by BREANA BACON
This week, campus has been buzzing about different events hoping to change the atmosphere relating to discrimination and the use of slight or often subtle insults toward a marginalized person or group that maintains exclusion, called microaggressions.
The second-annual “Rise Above -Isms” campaign kicked off this week. The campaign was started by the Office of Diversity & Inclusion last year and includes panel discussions and activities to create awareness about the necessity to eliminate assumptions and biases occurring throughout the UMD community.
There was a lot of anticipation leading up to this week’s events, with many students advertising the campaign early with videos and tweets, encouraging their fellow students to attend.
Monday’s discussion entitled “#ITooAmMaryland: Responses to Racial Microaggressions” sparked a strong use of Twitter to express reactions to various racial micro-aggressions which Maryland’s black community faces. Such comments as “You’re pretty, for a dark-skinned girl,” were touched on at the event and declarations made to overcome these prejudices carried over to social media after the event concluded.
On Tuesday, another “-ism” was discussed: rankism, defined as discriminatory behavior towards someone because of their ranking in hierarchy.
Dr. Robert Fuller presented his Rankism and Dignity Theory, as explained in his “action-oriented guide” called Dignity for All: How to Create a World Without Rankism.
Fuller gave detailed accounts of being the president of Oberlin College, a small liberal arts college in Ohio, and how his dedication to education reform led to his increasing the number of minority students enrolled in the college.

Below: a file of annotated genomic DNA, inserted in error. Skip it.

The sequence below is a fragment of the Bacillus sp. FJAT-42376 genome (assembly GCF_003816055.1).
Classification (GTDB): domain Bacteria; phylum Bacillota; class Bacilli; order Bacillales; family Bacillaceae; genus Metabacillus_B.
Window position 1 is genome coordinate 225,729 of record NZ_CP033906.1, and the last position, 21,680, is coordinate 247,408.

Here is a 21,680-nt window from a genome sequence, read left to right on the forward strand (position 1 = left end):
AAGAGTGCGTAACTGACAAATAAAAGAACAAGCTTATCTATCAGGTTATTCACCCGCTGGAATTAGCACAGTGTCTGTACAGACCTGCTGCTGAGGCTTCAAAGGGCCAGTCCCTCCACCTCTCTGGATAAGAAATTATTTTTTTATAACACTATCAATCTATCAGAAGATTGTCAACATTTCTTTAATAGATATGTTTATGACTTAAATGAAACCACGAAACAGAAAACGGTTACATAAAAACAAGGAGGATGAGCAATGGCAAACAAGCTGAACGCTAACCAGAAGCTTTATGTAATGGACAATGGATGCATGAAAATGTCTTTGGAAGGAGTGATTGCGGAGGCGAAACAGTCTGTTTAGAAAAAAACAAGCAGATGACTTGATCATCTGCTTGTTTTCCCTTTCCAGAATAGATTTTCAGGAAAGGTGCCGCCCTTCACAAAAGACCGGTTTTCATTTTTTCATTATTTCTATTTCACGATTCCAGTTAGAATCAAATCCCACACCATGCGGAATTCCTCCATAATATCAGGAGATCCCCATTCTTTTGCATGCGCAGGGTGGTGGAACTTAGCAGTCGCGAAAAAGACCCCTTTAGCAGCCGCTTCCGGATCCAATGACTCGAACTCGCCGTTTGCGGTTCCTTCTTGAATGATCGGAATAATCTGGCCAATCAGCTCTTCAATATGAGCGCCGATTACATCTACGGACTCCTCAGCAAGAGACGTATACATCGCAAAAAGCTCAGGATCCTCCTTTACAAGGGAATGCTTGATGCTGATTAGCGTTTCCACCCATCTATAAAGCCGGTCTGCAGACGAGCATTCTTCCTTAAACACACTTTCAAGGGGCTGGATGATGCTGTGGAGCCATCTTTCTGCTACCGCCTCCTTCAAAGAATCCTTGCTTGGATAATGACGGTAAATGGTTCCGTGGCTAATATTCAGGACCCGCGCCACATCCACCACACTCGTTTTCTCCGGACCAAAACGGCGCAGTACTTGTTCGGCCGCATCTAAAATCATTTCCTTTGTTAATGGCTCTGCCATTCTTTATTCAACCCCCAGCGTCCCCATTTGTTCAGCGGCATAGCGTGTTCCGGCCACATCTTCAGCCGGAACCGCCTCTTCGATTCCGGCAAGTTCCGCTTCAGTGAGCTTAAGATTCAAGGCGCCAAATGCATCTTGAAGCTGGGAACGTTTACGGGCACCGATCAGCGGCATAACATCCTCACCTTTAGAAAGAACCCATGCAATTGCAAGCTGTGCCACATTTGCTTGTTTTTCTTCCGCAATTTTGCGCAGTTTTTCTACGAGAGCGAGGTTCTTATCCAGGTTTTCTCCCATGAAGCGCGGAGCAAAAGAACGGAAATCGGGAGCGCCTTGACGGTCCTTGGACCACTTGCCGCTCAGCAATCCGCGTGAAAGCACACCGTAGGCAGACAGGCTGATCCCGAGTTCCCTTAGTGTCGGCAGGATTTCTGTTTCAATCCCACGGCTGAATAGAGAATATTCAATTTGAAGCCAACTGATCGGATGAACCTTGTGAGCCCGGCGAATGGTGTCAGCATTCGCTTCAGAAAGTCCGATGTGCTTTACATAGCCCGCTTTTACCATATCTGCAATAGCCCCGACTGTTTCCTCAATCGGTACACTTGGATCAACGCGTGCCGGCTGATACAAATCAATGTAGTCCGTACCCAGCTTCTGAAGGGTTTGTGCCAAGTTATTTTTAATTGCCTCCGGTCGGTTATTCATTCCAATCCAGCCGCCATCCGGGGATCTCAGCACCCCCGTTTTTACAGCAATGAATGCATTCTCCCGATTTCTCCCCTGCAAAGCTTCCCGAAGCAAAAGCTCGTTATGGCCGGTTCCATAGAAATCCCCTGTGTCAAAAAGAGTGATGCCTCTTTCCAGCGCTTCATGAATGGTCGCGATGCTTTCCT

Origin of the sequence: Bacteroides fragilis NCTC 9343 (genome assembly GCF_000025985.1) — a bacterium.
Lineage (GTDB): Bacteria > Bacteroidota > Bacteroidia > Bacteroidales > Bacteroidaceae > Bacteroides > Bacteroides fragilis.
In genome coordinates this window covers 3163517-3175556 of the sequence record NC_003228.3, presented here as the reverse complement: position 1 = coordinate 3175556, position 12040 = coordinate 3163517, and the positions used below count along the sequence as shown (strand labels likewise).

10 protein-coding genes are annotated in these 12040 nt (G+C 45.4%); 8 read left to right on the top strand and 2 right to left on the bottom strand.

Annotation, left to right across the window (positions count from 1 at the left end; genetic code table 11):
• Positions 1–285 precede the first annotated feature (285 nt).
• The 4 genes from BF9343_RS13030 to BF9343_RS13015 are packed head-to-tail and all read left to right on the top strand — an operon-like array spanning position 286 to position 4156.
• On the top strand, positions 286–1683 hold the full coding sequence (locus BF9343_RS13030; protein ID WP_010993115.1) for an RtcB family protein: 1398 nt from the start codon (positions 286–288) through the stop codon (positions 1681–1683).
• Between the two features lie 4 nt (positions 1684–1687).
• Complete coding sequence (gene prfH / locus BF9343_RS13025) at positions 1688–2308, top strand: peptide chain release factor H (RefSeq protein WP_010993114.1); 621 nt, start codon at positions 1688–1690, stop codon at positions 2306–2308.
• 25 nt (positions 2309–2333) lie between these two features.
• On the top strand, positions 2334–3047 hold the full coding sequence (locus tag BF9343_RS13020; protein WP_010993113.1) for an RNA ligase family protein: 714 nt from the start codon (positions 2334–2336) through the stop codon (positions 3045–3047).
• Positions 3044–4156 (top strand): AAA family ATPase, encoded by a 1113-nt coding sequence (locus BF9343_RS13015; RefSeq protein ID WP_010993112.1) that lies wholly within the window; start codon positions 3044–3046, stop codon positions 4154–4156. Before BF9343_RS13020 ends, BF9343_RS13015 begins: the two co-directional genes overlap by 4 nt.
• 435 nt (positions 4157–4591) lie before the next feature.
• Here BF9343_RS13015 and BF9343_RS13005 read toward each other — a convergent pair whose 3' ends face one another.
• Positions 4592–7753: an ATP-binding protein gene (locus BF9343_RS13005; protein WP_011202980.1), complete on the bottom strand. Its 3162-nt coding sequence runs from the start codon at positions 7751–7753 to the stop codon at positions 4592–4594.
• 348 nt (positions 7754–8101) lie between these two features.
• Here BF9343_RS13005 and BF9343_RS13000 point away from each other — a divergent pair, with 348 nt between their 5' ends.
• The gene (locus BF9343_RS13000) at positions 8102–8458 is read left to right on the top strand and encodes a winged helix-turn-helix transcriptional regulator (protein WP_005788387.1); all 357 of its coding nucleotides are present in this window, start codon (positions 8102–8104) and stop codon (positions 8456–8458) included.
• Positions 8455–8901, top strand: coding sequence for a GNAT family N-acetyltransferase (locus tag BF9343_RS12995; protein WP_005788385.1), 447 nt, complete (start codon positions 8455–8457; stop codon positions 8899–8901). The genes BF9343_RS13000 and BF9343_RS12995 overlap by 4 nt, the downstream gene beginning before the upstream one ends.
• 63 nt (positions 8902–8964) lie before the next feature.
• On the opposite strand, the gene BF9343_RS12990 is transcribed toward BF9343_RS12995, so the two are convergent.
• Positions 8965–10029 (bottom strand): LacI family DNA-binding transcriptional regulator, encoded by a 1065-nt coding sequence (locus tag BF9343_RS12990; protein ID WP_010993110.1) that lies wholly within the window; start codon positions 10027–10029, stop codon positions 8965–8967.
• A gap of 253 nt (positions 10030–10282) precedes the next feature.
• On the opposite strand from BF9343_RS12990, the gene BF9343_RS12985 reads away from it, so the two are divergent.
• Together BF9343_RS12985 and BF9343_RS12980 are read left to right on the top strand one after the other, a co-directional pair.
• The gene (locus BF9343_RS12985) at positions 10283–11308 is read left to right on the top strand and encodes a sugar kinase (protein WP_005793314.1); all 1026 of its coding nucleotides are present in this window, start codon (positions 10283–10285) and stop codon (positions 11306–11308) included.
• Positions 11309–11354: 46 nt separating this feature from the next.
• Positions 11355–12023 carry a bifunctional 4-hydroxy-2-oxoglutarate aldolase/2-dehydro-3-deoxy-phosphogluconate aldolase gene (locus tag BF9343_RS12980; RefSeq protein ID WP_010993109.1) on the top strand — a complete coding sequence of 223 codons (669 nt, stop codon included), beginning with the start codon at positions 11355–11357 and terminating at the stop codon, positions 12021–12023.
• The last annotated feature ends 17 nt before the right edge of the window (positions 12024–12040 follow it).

Among his points about various “-isms,” Fuller also shared his belief that rankism is the “mother of all the -isms.” He said he believed that rankism played a large role in the establishment of slavery, with the whites believing that they outranked Africans in all categories and thus, they deserved to act as their servants. Dr. Fuller added that cultural, racial or ethnic groups sometimes feel that by disadvantaging other groups, their group may gain an advantage.
The next two events on Wednesday were about minorities within minority groups.
The first was the Queer Monologues Open Mic held in the basement of Stamp, near the Food Co-op. The event was for members of UMD’s LBGTQ community to share stories of how they’ve overcome the stereotypes and discrimination they experienced during their lives.
Many people in the community, not just LBGTQ members, came out to the event to share written stories, poetry, and personal accounts. The next was a forum entitled “Nothing About Us, Without Us,” held in McKeldin Library. The forum, held for students and community members with disabilities, was meant to discuss their experiences and to empower them to overcome discrimination and bias toward them.
The final event, a symposium on the Child Migrant Crisis, will feature representatives from the Embassy of El Salvador and local immigration and resource center. The symposium is meant to spark discussion about the prevalence of immigration and the children it affects in the United States and in our community at Maryland.
The effects of Rise Above have already displayed themselves among students and faculty at UMD. Minority students as well as those of majority races have all met on common ground via social media and at these events to show support in ending the use and spread of these “-isms” and to embrace diversity in the community.